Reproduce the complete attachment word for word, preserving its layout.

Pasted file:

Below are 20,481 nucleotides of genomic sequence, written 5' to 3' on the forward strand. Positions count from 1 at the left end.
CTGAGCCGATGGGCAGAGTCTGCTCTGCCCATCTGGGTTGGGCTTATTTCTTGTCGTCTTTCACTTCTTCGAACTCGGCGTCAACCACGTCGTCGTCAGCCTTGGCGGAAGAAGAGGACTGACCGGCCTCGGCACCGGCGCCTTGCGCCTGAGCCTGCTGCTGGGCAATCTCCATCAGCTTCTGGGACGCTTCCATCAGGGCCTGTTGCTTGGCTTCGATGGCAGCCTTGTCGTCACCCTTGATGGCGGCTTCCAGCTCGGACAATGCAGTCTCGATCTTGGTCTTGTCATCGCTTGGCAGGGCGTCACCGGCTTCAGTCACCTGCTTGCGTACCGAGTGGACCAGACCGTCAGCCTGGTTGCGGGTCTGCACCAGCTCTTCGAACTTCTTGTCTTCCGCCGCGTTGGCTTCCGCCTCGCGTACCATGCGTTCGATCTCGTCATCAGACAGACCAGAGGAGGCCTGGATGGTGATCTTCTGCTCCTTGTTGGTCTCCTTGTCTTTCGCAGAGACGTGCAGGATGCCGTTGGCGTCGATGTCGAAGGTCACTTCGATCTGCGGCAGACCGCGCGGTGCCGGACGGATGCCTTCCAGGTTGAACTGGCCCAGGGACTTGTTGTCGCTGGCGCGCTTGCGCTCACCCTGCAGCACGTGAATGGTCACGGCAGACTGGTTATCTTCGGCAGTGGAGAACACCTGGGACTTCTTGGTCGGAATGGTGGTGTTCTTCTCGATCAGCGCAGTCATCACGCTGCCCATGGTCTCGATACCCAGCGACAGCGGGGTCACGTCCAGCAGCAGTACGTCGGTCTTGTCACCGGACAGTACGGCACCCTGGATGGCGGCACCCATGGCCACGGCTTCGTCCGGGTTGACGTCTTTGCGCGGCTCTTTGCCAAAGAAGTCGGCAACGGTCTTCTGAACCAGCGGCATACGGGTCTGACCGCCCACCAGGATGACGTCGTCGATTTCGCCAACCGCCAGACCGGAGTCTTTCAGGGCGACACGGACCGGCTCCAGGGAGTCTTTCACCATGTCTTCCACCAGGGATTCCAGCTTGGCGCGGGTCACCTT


Below are 20,481 nucleotides of genomic sequence, written 5' to 3' on the forward strand. Positions count from 1 at the left end.
CTGAGCCGATGGGCAGAGTCTGCTCTGCCCATCTGGGTTGGGCTTATTTCTTGTCGTCTTTCACTTCTTCGAACTCGGCGTCAACCACGTCGTCGTCAGCCTTGGCGGAAGAAGAGGACTGACCGGCCTCGGCACCGGCGCCTTGCGCCTGAGCCTGCTGCTGGGCAATCTCCATCAGCTTCTGGGACGCTTCCATCAGGGCCTGTTGCTTGGCTTCGATGGCAGCCTTGTCGTCACCCTTGATGGCGGCTTCCAGCTCGGACAATGCAGTCTCGATCTTGGTCTTGTCATCGCTTGGCAGGGCGTCACCGGCTTCAGTCACCTGCTTGCGTACCGAGTGGACCAGACCGTCAGCCTGGTTGCGGGTCTGCACCAGCTCTTCGAACTTCTTGTCTTCCGCCGCGTTGGCTTCCGCCTCGCGTACCATGCGTTCGATCTCGTCATCAGACAGACCAGAGGAGGCCTGGATGGTGATCTTCTGCTCCTTGTTGGTCTCCTTGTCTTTCGCAGAGACGTGCAGGATGCCGTTGGCGTCGATGTCGAAGGTCACTTCGATCTGCGGCAGACCGCGCGGTGCCGGACGGATGCCTTCCAGGTTGAACTGGCCCAGGGACTTGTTGTCGCTGGCGCGCTTGCGCTCACCCTGCAGCACGTGAATGGTCACGGCAGACTGGTTATCTTCGGCAGTGGAGAACACCTGGGACTTCTTGGTCGGAATGGTGGTGTTCTTCTCGATCAGCGCAGTCATCACGCTGCCCATGGTCTCGATACCCAGCGACAGCGGGGTCACGTCCAGCAGCAGTACGTCGGTCTTGTCACCGGACAGTACGGCACCCTGGATGGCGGCACCCATGGCCACGGCTTCGTCCGGGTTGACGTCTTTGCGCGGCTCTTTGCCAAAGAAGTCGGCAACGGTCTTCTGAACCAGCGGCATACGGGTCTGACCGCCCACCAGGATGACGTCGTCGATTTCGCCAACCGCCAGACCGGAGTCTTTCAGGGCGACACGGACCGGCTCCAGGGAGTCTTTCACCATGTCTTCCACCAGGGATTCCAGCTTGGCGCGGGTCACCTT